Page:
Prime Minister Pushpa Kamal Dahal is under mounting pressure to announce a date for local elections, but so far he has only promised a date on which he will announce the date: 19 Feburary.
Sunday is the Election Commission’s deadline for polls to be held in two phases on 15 May and 4 June. But voting will only be possible if constitutional amendments are first passed.
Many suspect Dahal is hoping to stay on as PM if he can keep putting off elections. NC President Sher Bahadur Deuba is getting suspicious that Dahal wants to cling on to office despite their agreement to swap the post.
Dahal’s spokesperson Pampha Bhusal told Nepali Times: “It will be difficult to hold elections without first deciding on local bodies and the amendment.”
The Local Body Restructuring Commission’s proposal to create 719 councils has been rejected by Tarai-centric parties. And the second amendment to the constitution is stuck in Parliament due to opposition from the UML. Madhesi parties also want the amendment to be passed before elections dates are announced.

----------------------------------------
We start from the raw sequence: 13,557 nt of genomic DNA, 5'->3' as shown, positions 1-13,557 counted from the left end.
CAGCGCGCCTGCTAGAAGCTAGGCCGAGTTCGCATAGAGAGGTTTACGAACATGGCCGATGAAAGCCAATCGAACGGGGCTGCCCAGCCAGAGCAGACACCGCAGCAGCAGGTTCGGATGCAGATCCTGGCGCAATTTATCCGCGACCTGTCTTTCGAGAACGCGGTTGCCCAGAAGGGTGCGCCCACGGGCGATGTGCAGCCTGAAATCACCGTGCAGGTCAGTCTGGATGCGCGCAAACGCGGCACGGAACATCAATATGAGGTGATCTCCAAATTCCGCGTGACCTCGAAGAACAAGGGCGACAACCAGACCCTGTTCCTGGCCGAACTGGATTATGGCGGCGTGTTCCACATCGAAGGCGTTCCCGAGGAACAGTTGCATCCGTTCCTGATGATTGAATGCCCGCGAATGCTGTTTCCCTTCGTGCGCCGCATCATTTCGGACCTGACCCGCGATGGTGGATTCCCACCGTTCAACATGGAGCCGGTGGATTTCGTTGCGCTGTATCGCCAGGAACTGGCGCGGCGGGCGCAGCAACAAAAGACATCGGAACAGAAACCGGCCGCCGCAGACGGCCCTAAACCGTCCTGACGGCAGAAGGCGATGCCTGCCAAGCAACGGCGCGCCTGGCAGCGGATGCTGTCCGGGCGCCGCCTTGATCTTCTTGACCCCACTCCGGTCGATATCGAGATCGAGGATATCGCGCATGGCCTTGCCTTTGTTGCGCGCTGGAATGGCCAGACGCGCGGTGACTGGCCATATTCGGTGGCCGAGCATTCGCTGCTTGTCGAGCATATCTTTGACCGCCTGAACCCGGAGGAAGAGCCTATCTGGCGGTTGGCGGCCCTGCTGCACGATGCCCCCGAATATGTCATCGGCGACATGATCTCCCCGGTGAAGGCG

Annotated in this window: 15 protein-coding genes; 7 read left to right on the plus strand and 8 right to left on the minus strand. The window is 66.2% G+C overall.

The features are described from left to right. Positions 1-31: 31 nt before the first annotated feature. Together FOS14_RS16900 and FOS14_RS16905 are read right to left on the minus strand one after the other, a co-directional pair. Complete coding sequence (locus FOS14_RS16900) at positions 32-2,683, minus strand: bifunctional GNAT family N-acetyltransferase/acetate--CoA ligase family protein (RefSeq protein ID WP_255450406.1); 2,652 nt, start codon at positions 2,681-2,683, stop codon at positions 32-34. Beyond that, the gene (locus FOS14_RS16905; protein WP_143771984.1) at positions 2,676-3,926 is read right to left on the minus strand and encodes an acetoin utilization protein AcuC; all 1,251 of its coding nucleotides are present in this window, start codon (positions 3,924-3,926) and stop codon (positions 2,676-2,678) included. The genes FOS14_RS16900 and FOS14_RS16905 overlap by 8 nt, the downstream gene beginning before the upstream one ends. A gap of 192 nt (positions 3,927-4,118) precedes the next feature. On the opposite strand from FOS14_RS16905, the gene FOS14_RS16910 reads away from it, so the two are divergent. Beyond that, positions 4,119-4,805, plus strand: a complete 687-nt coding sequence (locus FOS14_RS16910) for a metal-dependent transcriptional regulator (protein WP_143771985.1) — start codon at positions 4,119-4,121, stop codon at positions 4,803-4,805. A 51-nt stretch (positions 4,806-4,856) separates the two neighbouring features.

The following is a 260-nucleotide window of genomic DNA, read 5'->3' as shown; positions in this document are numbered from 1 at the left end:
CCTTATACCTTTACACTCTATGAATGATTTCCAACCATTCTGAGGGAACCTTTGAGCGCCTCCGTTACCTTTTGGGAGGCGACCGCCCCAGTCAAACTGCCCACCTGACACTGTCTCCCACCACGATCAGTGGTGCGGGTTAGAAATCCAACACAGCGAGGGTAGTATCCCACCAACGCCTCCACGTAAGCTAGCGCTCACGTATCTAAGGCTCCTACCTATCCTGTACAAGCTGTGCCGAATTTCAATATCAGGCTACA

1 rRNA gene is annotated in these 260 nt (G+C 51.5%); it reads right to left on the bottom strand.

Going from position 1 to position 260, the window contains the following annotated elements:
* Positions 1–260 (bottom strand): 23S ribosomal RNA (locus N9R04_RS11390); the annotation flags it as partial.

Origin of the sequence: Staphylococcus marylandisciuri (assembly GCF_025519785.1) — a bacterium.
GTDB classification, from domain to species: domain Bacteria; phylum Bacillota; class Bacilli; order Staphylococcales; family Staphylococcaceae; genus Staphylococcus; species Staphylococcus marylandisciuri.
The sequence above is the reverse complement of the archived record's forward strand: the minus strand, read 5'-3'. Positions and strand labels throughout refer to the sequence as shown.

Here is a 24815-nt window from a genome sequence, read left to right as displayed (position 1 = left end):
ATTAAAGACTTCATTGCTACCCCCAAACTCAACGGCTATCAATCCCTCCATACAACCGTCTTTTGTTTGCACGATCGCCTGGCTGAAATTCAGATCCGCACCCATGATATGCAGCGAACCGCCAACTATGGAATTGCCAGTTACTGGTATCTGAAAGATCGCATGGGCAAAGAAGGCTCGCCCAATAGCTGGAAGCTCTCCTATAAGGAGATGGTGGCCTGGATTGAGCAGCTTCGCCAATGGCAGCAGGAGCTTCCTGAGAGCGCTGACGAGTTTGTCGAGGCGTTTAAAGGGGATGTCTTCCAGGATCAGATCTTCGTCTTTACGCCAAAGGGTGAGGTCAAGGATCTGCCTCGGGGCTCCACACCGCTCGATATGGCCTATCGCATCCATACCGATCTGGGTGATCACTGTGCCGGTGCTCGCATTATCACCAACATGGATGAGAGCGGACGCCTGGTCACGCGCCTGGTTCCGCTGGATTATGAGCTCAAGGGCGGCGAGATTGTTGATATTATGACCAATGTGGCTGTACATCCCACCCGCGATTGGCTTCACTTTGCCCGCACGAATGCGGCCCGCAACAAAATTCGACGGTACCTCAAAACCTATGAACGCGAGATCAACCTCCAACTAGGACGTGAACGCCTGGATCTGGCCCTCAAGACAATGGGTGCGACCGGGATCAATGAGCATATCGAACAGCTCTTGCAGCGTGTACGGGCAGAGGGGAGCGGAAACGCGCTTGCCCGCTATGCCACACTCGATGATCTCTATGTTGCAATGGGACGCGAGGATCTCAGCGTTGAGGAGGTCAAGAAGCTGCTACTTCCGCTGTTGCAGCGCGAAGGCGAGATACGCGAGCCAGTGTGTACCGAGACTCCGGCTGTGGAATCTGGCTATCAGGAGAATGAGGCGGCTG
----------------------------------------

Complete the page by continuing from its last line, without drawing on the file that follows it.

Election Commissioner Ayodhi Prasad Yadav has submitted a three-month schedule for local polls, and Dahal may no longer be able to avoid it.
But if Dahal fixes election dates on Sunday, the Madhesi parties that have lent their support to the NC-Maoist government will pull out. This will not topple the government, but will make it difficult to conduct polls. Rajendra Shrestha of the Federal Alliance warns: “We will go for a fresh stir if local polls are announced without amending the constitution.”
So, why would the NC and the UML want local polls, however unlikely? “It is all about power, not about implementing the constitution,” says Manish Suman of the Sadbhavana Party. “They just want election dates, not real elections.”
Dahal needs to show he wants elections, otherwise the NC and UML could gang up against him. But he cannot go ahead with polls as long as the Tarai parties want the amendment first. He is caught between a rock and a hard place.
Om Astha Rai